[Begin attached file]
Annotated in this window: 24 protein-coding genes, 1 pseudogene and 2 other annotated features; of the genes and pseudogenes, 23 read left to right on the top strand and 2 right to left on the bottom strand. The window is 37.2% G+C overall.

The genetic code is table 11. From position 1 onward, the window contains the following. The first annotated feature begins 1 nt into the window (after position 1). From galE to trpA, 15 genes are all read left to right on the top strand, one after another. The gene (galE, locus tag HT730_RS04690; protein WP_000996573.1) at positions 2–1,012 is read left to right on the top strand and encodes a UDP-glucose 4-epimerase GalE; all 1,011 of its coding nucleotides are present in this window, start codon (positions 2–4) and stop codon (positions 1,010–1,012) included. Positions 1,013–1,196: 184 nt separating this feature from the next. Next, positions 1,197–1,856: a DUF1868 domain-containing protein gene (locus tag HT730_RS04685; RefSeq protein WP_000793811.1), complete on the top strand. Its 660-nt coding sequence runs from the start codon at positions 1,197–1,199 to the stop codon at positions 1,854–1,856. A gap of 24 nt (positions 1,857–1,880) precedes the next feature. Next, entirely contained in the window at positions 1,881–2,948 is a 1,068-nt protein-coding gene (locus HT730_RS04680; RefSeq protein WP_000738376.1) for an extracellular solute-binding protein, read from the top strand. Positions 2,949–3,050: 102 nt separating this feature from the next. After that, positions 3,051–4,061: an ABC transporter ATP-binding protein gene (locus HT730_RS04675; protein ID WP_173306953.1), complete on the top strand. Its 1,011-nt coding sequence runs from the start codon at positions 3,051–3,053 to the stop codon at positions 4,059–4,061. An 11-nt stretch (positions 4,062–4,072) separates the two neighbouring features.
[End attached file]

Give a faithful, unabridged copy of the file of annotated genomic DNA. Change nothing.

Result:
Annotated in this window: 24 protein-coding genes, 1 pseudogene and 2 other annotated features; of the genes and pseudogenes, 23 read left to right on the top strand and 2 right to left on the bottom strand. The window is 37.2% G+C overall.

The genetic code is table 11. From position 1 onward, the window contains the following. The first annotated feature begins 1 nt into the window (after position 1). From galE to trpA, 15 genes are all read left to right on the top strand, one after another. The gene (galE, locus tag HT730_RS04690; protein WP_000996573.1) at positions 2–1,012 is read left to right on the top strand and encodes a UDP-glucose 4-epimerase GalE; all 1,011 of its coding nucleotides are present in this window, start codon (positions 2–4) and stop codon (positions 1,010–1,012) included. Positions 1,013–1,196: 184 nt separating this feature from the next. Next, positions 1,197–1,856: a DUF1868 domain-containing protein gene (locus tag HT730_RS04685; RefSeq protein WP_000793811.1), complete on the top strand. Its 660-nt coding sequence runs from the start codon at positions 1,197–1,199 to the stop codon at positions 1,854–1,856. A gap of 24 nt (positions 1,857–1,880) precedes the next feature. Next, entirely contained in the window at positions 1,881–2,948 is a 1,068-nt protein-coding gene (locus HT730_RS04680; RefSeq protein WP_000738376.1) for an extracellular solute-binding protein, read from the top strand. Positions 2,949–3,050: 102 nt separating this feature from the next. After that, positions 3,051–4,061: an ABC transporter ATP-binding protein gene (locus HT730_RS04675; protein ID WP_173306953.1), complete on the top strand. Its 1,011-nt coding sequence runs from the start codon at positions 3,051–3,053 to the stop codon at positions 4,059–4,061. An 11-nt stretch (positions 4,062–4,072) separates the two neighbouring features.